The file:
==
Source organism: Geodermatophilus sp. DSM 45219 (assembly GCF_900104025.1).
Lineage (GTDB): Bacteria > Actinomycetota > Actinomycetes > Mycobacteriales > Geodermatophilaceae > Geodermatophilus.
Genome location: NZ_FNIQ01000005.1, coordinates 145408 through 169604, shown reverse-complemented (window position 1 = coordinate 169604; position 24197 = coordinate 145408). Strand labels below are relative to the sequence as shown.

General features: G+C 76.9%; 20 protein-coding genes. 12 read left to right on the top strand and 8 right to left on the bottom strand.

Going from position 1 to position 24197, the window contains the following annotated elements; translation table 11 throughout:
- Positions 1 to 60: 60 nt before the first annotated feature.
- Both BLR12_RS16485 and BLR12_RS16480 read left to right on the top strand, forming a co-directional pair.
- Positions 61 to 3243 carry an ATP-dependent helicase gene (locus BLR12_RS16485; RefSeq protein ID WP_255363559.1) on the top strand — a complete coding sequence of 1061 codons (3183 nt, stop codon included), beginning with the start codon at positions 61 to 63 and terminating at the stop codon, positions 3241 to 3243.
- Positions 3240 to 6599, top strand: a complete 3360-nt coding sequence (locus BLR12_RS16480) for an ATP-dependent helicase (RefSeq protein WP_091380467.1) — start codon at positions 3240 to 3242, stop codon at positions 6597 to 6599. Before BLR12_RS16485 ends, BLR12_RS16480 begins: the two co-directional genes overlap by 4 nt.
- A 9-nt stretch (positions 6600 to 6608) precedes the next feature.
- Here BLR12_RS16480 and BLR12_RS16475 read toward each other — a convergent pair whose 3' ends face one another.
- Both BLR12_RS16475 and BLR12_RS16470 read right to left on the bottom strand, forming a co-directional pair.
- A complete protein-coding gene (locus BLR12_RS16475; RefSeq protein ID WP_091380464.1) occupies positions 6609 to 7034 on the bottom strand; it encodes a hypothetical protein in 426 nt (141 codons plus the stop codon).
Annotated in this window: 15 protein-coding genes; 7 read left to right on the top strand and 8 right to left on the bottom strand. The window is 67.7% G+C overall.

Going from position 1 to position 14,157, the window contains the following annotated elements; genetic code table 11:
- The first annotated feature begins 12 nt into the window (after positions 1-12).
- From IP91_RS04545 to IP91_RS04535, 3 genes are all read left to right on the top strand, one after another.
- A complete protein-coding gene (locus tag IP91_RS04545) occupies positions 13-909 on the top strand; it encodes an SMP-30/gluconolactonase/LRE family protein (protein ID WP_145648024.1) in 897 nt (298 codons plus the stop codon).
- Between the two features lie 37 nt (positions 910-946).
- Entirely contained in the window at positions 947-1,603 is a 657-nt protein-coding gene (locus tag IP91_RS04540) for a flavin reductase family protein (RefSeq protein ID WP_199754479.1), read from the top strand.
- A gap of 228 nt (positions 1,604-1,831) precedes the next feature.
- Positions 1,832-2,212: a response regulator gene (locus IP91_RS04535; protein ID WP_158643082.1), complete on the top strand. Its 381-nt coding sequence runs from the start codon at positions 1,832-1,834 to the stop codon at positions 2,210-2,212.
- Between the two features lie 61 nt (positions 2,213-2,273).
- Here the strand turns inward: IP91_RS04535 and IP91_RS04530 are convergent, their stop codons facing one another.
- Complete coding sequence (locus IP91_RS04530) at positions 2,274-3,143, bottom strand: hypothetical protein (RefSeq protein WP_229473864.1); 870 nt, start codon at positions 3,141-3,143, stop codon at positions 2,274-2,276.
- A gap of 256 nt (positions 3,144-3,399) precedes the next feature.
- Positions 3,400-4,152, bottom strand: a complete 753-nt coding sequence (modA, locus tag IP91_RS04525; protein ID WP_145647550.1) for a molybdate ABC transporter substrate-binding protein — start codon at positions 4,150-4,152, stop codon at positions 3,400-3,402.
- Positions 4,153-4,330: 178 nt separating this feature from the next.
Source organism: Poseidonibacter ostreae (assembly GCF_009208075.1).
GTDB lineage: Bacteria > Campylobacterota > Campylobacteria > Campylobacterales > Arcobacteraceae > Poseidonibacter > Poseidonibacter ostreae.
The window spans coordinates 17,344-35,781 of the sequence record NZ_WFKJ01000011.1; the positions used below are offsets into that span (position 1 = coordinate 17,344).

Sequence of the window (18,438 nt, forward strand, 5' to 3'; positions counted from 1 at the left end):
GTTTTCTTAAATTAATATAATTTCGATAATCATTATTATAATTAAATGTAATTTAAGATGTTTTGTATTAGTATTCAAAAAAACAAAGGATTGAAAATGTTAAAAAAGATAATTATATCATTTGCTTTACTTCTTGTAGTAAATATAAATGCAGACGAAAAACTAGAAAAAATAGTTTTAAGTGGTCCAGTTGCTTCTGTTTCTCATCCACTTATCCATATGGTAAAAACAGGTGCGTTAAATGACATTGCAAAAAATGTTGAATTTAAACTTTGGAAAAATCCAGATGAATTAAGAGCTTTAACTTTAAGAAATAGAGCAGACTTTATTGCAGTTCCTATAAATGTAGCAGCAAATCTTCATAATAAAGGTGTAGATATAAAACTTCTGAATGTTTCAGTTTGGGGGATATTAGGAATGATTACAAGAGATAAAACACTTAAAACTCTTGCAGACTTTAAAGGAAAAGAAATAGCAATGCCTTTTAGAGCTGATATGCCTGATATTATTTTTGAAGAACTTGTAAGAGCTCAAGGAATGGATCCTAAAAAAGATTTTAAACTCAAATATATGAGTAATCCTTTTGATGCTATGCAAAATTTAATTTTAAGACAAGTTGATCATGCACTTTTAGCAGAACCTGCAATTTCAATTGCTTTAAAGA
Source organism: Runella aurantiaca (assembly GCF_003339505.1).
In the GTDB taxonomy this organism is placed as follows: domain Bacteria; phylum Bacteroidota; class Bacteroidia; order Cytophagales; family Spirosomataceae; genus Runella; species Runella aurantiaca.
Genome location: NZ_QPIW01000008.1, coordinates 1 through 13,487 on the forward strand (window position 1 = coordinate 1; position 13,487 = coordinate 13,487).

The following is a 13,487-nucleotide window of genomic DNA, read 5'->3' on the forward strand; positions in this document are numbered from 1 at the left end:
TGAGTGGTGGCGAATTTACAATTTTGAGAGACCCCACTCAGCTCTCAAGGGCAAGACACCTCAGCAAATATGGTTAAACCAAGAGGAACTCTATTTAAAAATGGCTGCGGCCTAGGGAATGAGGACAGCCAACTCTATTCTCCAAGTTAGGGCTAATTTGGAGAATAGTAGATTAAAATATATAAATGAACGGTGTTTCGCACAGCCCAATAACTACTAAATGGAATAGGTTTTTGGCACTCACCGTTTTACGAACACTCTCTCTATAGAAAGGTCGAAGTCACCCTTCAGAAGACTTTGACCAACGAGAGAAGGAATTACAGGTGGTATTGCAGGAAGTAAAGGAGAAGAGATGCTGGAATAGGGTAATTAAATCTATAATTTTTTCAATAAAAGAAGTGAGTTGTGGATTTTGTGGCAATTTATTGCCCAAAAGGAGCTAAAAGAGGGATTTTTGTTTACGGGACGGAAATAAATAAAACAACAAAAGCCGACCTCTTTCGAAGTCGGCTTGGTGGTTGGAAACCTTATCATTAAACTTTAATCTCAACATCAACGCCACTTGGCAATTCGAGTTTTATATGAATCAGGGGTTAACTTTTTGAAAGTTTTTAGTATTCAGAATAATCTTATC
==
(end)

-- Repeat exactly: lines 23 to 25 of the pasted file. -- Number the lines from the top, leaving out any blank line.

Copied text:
- Between the two features lie 61 nt (positions 2,213-2,273).
- Here the strand turns inward: IP91_RS04535 and IP91_RS04530 are convergent, their stop codons facing one another.
- Complete coding sequence (locus IP91_RS04530) at positions 2,274-3,143, bottom strand: hypothetical protein (RefSeq protein WP_229473864.1); 870 nt, start codon at positions 3,141-3,143, stop codon at positions 2,274-2,276.